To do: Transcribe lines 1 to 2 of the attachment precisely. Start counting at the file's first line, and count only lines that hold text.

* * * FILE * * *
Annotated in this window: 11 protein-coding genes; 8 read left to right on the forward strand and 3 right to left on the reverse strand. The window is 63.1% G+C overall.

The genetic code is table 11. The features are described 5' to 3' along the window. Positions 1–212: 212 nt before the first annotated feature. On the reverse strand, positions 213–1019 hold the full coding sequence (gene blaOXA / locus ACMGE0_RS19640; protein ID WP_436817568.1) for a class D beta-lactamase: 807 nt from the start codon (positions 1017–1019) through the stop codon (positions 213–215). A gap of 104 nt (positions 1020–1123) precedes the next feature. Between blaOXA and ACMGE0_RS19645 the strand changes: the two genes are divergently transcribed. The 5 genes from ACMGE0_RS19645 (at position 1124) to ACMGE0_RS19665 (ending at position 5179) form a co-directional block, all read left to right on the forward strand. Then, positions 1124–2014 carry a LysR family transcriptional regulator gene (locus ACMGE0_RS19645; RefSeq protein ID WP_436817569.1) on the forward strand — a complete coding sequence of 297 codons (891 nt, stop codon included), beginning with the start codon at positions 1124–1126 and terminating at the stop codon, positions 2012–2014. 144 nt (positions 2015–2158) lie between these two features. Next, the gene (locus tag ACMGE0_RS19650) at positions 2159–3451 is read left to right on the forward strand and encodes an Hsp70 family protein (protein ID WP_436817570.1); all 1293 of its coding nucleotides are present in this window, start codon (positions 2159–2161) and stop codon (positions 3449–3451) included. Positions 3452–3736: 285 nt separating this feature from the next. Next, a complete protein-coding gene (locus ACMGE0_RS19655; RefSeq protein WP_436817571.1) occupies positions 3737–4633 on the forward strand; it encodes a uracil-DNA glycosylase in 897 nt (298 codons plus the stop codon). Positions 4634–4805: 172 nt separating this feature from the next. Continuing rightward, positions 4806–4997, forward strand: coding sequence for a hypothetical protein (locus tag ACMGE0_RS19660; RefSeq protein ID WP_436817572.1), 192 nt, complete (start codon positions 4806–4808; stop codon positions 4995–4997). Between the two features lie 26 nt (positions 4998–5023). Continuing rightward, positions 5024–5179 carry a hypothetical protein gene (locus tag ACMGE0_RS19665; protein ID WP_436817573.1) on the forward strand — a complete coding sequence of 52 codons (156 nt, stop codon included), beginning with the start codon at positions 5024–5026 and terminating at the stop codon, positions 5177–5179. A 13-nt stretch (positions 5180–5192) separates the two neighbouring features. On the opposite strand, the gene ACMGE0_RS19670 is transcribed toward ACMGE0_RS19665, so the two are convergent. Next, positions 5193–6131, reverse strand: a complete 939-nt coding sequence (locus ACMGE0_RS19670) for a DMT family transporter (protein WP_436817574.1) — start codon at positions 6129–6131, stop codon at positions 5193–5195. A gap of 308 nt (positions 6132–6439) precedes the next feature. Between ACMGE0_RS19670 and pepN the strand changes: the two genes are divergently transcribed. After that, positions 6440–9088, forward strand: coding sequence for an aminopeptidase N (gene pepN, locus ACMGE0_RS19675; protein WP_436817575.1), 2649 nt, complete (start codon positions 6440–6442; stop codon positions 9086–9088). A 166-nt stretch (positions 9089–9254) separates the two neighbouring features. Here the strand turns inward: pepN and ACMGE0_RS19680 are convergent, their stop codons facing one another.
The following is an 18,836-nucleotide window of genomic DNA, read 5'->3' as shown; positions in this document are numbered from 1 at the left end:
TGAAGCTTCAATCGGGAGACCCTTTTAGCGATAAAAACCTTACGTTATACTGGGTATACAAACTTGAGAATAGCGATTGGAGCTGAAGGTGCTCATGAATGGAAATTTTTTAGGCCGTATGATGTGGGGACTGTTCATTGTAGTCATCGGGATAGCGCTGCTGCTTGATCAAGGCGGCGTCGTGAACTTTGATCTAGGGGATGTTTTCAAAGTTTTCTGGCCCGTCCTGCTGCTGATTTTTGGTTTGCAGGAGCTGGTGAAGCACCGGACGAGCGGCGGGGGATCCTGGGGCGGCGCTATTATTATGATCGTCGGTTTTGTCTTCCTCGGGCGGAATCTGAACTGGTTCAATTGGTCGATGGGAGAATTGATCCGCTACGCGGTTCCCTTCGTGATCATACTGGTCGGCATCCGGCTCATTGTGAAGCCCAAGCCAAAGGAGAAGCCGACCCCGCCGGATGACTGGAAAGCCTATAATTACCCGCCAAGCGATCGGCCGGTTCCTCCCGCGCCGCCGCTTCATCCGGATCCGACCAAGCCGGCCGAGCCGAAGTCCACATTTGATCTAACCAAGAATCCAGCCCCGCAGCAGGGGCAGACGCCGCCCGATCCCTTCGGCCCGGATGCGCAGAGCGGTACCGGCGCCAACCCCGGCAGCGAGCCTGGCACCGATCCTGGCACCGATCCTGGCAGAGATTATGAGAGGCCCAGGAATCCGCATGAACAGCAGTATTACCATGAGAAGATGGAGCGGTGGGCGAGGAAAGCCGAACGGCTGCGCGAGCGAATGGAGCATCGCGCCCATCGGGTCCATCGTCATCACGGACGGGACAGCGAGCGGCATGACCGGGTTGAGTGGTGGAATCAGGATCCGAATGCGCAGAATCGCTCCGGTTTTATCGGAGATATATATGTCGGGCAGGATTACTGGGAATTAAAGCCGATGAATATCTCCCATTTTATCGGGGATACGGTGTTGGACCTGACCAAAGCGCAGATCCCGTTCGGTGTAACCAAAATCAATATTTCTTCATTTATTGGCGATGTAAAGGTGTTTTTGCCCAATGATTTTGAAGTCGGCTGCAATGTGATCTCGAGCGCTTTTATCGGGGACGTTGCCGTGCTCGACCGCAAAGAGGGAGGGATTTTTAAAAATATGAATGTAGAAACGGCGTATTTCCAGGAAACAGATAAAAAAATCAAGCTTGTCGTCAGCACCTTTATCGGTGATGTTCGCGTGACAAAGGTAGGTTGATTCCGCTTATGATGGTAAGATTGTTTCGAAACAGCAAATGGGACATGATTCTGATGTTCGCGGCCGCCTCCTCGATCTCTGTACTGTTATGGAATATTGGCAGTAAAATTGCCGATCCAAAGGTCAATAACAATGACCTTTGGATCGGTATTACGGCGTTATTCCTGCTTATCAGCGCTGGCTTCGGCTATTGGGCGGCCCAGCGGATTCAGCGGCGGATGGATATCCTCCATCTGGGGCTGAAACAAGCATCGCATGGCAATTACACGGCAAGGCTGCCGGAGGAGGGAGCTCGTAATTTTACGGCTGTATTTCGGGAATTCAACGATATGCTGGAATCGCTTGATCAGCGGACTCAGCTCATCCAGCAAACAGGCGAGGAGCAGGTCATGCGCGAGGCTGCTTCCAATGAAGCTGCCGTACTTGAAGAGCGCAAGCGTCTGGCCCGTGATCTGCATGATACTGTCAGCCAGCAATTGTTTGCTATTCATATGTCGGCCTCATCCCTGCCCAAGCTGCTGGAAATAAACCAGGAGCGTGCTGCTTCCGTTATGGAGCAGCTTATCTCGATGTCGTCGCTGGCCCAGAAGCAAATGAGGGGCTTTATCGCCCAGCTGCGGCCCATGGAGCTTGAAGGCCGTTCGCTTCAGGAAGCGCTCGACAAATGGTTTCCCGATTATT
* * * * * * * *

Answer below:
Annotated in this window: 11 protein-coding genes; 8 read left to right on the forward strand and 3 right to left on the reverse strand. The window is 63.1% G+C overall.

The genetic code is table 11. The features are described 5' to 3' along the window. Positions 1–212: 212 nt before the first annotated feature. On the reverse strand, positions 213–1019 hold the full coding sequence (gene blaOXA / locus ACMGE0_RS19640; protein ID WP_436817568.1) for a class D beta-lactamase: 807 nt from the start codon (positions 1017–1019) through the stop codon (positions 213–215). A gap of 104 nt (positions 1020–1123) precedes the next feature. Between blaOXA and ACMGE0_RS19645 the strand changes: the two genes are divergently transcribed. The 5 genes from ACMGE0_RS19645 (at position 1124) to ACMGE0_RS19665 (ending at position 5179) form a co-directional block, all read left to right on the forward strand. Then, positions 1124–2014 carry a LysR family transcriptional regulator gene (locus ACMGE0_RS19645; RefSeq protein ID WP_436817569.1) on the forward strand — a complete coding sequence of 297 codons (891 nt, stop codon included), beginning with the start codon at positions 1124–1126 and terminating at the stop codon, positions 2012–2014. 144 nt (positions 2015–2158) lie between these two features. Next, the gene (locus tag ACMGE0_RS19650) at positions 2159–3451 is read left to right on the forward strand and encodes an Hsp70 family protein (protein ID WP_436817570.1); all 1293 of its coding nucleotides are present in this window, start codon (positions 2159–2161) and stop codon (positions 3449–3451) included. Positions 3452–3736: 285 nt separating this feature from the next. Next, a complete protein-coding gene (locus ACMGE0_RS19655; RefSeq protein WP_436817571.1) occupies positions 3737–4633 on the forward strand; it encodes a uracil-DNA glycosylase in 897 nt (298 codons plus the stop codon). Positions 4634–4805: 172 nt separating this feature from the next. Continuing rightward, positions 4806–4997, forward strand: coding sequence for a hypothetical protein (locus tag ACMGE0_RS19660; RefSeq protein ID WP_436817572.1), 192 nt, complete (start codon positions 4806–4808; stop codon positions 4995–4997). Between the two features lie 26 nt (positions 4998–5023). Continuing rightward, positions 5024–5179 carry a hypothetical protein gene (locus tag ACMGE0_RS19665; protein ID WP_436817573.1) on the forward strand — a complete coding sequence of 52 codons (156 nt, stop codon included), beginning with the start codon at positions 5024–5026 and terminating at the stop codon, positions 5177–5179. A 13-nt stretch (positions 5180–5192) separates the two neighbouring features. On the opposite strand, the gene ACMGE0_RS19670 is transcribed toward ACMGE0_RS19665, so the two are convergent. Next, positions 5193–6131, reverse strand: a complete 939-nt coding sequence (locus ACMGE0_RS19670) for a DMT family transporter (protein WP_436817574.1) — start codon at positions 6129–6131, stop codon at positions 5193–5195. A gap of 308 nt (positions 6132–6439) precedes the next feature. Between ACMGE0_RS19670 and pepN the strand changes: the two genes are divergently transcribed. After that, positions 6440–9088, forward strand: coding sequence for an aminopeptidase N (gene pepN, locus ACMGE0_RS19675; protein WP_436817575.1), 2649 nt, complete (start codon positions 6440–6442; stop codon positions 9086–9088). A 166-nt stretch (positions 9089–9254) separates the two neighbouring features. Here the strand turns inward: pepN and ACMGE0_RS19680 are convergent, their stop codons facing one another.